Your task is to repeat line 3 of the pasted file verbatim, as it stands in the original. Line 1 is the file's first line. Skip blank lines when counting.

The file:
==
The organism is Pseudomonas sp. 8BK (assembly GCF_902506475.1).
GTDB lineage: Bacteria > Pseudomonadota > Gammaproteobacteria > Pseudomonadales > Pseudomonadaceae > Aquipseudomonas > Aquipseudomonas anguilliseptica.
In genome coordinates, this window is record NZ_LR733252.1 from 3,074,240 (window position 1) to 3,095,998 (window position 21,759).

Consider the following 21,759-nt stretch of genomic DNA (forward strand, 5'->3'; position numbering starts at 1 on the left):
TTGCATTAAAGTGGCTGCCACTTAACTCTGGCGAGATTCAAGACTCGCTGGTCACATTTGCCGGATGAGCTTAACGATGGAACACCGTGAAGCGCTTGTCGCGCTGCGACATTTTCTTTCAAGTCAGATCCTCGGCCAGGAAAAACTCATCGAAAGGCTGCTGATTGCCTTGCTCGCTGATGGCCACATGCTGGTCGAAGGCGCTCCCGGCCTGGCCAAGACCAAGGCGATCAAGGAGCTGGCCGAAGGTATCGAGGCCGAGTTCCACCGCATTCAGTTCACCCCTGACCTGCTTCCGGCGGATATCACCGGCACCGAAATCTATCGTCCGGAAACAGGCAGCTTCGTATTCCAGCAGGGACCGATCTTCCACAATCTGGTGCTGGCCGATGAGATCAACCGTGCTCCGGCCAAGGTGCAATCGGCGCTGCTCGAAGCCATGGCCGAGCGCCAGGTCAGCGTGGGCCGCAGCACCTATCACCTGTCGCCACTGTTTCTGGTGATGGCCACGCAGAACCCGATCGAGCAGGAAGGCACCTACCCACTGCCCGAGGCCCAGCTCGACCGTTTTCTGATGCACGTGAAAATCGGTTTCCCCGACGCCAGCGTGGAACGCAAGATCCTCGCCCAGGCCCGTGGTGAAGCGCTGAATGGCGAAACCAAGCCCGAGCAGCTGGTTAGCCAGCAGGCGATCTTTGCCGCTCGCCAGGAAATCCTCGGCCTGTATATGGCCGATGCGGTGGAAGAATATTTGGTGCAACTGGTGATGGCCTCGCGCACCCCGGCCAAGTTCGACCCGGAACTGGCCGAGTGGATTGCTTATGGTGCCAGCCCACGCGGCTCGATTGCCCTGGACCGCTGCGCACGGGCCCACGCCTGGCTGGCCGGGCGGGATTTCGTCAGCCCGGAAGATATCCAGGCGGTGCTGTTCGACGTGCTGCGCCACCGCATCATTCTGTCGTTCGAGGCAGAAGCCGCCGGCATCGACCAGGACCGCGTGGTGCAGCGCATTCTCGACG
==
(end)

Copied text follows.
In genome coordinates, this window is record NZ_LR733252.1 from 3,074,240 (window position 1) to 3,095,998 (window position 21,759).